“If 2007 isn’t the tipping point, we are close to that,” says Janet Sawin, Director of the Energy and Climate Change program at the Worldwatch Institute in Washington, DC. “This has been a truly remarkable year, and we’re seeing impressive development figures worldwide.”

According to a REN21 2007 Renewables Global Status Report due out in February, there are now 237 gigawatts (GW) of electrical generation capacity from renewable resources online around the world.

When breaking that total capacity down among technologies, wind leads with 93 GW of total installed capacity; small hydro has 73 GW; biomass has 44 GW; geothermal has 10 GW; and PV has just under 8 GW of total installed capacity. While renewables still only make up around 5.5% of the world’s 4,300 GW of total electrical generation capacity, the REN21 report concludes that the industry “has clearly become mainstream” over the last decade. Continue reading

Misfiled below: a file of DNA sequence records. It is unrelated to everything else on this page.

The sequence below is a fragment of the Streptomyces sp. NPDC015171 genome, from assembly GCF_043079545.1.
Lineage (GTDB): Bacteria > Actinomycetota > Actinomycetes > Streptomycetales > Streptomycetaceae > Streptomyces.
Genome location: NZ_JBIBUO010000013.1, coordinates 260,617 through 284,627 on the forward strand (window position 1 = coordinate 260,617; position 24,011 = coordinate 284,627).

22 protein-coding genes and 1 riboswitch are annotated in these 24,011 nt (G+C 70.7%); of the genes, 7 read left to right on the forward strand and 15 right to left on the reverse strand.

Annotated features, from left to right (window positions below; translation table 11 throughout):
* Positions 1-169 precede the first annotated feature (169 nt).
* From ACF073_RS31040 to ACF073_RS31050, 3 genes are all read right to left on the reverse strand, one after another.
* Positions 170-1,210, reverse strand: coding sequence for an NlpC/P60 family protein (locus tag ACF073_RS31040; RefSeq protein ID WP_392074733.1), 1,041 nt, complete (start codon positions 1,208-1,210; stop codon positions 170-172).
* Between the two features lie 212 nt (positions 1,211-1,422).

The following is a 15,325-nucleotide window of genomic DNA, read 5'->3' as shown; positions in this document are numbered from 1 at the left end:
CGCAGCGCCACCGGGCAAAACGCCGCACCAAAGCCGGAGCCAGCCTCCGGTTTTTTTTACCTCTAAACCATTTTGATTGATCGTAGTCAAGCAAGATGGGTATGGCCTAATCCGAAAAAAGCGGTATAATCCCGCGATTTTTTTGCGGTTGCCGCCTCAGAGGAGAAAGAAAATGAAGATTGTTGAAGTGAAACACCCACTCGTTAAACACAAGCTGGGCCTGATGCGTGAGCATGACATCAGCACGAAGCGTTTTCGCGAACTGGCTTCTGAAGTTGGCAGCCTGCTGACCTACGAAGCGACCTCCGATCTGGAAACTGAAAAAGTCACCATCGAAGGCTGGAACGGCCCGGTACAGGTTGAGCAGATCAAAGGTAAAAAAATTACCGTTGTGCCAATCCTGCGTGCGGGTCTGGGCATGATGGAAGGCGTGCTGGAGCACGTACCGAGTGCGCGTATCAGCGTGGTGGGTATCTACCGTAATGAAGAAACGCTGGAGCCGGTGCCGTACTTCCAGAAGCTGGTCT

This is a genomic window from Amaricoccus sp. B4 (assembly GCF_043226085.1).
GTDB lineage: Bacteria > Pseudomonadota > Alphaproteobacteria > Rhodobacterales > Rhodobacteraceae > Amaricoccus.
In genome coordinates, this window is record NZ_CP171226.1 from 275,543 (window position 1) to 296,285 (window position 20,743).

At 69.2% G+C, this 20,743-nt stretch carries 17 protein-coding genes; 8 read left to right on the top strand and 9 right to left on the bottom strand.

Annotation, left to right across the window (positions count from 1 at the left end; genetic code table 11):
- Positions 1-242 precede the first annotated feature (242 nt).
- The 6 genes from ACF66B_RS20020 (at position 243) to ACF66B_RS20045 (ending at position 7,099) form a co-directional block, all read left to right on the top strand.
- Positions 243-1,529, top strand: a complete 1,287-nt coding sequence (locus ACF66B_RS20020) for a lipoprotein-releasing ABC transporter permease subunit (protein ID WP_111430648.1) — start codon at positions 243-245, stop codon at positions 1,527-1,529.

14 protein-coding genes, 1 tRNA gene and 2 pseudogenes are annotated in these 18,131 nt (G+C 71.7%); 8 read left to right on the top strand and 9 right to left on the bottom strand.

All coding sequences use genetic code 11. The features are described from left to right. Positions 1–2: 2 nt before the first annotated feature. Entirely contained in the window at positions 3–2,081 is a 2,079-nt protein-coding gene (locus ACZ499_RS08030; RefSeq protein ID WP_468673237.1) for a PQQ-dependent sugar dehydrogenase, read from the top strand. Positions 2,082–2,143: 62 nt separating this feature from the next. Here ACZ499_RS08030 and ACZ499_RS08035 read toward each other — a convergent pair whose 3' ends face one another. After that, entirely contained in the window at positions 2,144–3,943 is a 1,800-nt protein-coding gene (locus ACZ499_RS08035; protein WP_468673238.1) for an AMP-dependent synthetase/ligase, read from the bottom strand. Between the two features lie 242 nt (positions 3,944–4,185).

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Biomass, India, U.S.

US energy dept keen on bio-mass for India

November 22, 2007 (Rediff News) – The Energy Efficiency and Renewable Energy (EERE), US Department of Energy, is in talks with several Indian government departments for creating a bio-mass roadmap for India similar to the one being planned with China. 

 

The US department has also begun to undertake pilot projects in West Bengal for setting up green buildings.

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Australia, China, India, Indonesia, Japan, Singapore, U.S.

World’s only Solar Taxi reaches India

October 25, 2007 (EcoFriend.org) – What better way than to spread the awareness about climate change and global warming than to go round the world in a solar taxi.

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This chic-three wheeler is the brainchild of Louis Palmer, and it took 3 years of develop this eco-friendly taxi using cutting-edge technology. The solar cells in this taxi have been provided by a leading manufacturer of silicon solar cells, Q.Cells, and the batteries are high efficiency ZEBRA batteries, specifically designed for electric vehicles. The Solar Taxi has a lifespan of approximately 200,000 – 300,000 km. It is expected that if it is mass produced it would cost approximately €10,000 ($14,000 / £7,000).